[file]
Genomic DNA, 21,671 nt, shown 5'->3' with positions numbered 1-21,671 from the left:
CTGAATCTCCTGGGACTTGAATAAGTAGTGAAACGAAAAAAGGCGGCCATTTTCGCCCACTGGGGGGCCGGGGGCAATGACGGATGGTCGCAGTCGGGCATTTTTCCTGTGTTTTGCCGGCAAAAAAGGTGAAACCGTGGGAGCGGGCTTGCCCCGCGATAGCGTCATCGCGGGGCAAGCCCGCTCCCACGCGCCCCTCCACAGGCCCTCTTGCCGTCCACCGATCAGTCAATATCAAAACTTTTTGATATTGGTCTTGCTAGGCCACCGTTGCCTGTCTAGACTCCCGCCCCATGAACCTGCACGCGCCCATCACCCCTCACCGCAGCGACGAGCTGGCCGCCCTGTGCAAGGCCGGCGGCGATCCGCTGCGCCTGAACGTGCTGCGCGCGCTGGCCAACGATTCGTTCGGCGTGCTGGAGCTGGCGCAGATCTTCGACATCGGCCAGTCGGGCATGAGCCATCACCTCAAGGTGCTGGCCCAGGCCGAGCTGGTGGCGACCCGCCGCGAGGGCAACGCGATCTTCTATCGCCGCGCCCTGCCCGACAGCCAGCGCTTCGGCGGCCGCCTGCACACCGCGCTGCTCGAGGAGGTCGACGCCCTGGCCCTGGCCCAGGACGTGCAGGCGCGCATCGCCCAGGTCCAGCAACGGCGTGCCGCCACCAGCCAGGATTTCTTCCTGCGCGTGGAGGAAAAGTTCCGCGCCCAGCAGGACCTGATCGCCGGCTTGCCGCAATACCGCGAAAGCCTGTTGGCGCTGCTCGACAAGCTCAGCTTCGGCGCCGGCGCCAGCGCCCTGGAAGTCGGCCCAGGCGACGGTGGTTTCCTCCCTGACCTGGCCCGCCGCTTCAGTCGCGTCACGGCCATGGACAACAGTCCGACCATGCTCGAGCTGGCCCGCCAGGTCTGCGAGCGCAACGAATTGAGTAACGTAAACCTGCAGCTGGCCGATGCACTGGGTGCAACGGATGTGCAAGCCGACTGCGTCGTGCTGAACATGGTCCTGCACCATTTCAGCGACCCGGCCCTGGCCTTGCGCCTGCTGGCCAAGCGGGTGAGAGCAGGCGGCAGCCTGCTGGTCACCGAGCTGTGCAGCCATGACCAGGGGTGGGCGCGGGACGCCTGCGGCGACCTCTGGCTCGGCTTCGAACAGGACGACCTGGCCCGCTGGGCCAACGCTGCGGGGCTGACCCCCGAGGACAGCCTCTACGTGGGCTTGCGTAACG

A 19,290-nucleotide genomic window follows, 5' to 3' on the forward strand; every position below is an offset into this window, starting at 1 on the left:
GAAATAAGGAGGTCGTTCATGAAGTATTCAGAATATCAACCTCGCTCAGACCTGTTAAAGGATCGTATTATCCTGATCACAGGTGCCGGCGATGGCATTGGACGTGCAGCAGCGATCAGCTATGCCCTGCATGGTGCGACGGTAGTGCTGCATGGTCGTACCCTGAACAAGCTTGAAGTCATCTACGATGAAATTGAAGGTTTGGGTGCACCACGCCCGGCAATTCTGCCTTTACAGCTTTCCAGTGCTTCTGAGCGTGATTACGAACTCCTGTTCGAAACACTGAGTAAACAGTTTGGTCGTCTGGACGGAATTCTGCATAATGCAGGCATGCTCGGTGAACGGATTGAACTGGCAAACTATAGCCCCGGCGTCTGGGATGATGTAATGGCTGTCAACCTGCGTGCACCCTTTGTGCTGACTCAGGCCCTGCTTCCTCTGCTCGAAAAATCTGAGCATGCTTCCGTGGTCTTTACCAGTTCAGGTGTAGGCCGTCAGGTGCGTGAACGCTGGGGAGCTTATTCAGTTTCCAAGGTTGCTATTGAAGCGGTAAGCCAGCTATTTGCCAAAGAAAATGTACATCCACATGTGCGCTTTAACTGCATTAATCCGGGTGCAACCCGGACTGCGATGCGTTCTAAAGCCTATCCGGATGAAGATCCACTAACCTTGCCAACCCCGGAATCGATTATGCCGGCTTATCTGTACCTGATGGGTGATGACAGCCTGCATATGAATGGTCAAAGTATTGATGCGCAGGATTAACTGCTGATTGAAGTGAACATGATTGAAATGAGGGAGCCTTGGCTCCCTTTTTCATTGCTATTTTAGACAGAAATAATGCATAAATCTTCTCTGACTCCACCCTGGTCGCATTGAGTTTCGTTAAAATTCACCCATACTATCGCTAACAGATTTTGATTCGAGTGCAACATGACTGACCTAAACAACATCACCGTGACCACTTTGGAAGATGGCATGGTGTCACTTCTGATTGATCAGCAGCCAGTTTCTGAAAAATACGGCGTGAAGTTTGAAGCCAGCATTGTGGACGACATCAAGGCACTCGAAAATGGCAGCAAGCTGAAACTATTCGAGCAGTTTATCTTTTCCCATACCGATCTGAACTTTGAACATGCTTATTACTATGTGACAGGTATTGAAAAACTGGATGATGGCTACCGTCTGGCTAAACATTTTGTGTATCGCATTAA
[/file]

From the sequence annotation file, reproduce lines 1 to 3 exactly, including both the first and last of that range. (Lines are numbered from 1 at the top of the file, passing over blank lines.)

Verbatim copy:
Genomic DNA, 21,671 nt, shown 5'->3' with positions numbered 1-21,671 from the left:
CTGAATCTCCTGGGACTTGAATAAGTAGTGAAACGAAAAAAGGCGGCCATTTTCGCCCACTGGGGGGCCGGGGGCAATGACGGATGGTCGCAGTCGGGCATTTTTCCTGTGTTTTGCCGGCAAAAAAGGTGAAACCGTGGGAGCGGGCTTGCCCCGCGATAGCGTCATCGCGGGGCAAGCCCGCTCCCACGCGCCCCTCCACAGGCCCTCTTGCCGTCCACCGATCAGTCAATATCAAAACTTTTTGATATTGGTCTTGCTAGGCCACCGTTGCCTGTCTAGACTCCCGCCCCATGAACCTGCACGCGCCCATCACCCCTCACCGCAGCGACGAGCTGGCCGCCCTGTGCAAGGCCGGCGGCGATCCGCTGCGCCTGAACGTGCTGCGCGCGCTGGCCAACGATTCGTTCGGCGTGCTGGAGCTGGCGCAGATCTTCGACATCGGCCAGTCGGGCATGAGCCATCACCTCAAGGTGCTGGCCCAGGCCGAGCTGGTGGCGACCCGCCGCGAGGGCAACGCGATCTTCTATCGCCGCGCCCTGCCCGACAGCCAGCGCTTCGGCGGCCGCCTGCACACCGCGCTGCTCGAGGAGGTCGACGCCCTGGCCCTGGCCCAGGACGTGCAGGCGCGCATCGCCCAGGTCCAGCAACGGCGTGCCGCCACCAGCCAGGATTTCTTCCTGCGCGTGGAGGAAAAGTTCCGCGCCCAGCAGGACCTGATCGCCGGCTTGCCGCAATACCGCGAAAGCCTGTTGGCGCTGCTCGACAAGCTCAGCTTCGGCGCCGGCGCCAGCGCCCTGGAAGTCGGCCCAGGCGACGGTGGTTTCCTCCCTGACCTGGCCCGCCGCTTCAGTCGCGTCACGGCCATGGACAACAGTCCGACCATGCTCGAGCTGGCCCGCCAGGTCTGCGAGCGCAACGAATTGAGTAACGTAAACCTGCAGCTGGCCGATGCACTGGGTGCAACGGATGTGCAAGCCGACTGCGTCGTGCTGAACATGGTCCTGCACCATTTCAGCGACCCGGCCCTGGCCTTGCGCCTGCTGGCCAAGCGGGTGAGAGCAGGCGGCAGCCTGCTGGTCACCGAGCTGTGCAGCCATGACCAGGGGTGGGCGCGGGACGCCTGCGGCGACCTCTGGCTCGGCTTCGAACAGGACGACCTGGCCCGCTGGGCCAACGCTGCGGGGCTGACCCCCGAGGACAGCCTCTACGTGGGCTTGCGTAACG

A 19,290-nucleotide genomic window follows, 5' to 3' on the forward strand; every position below is an offset into this window, starting at 1 on the left: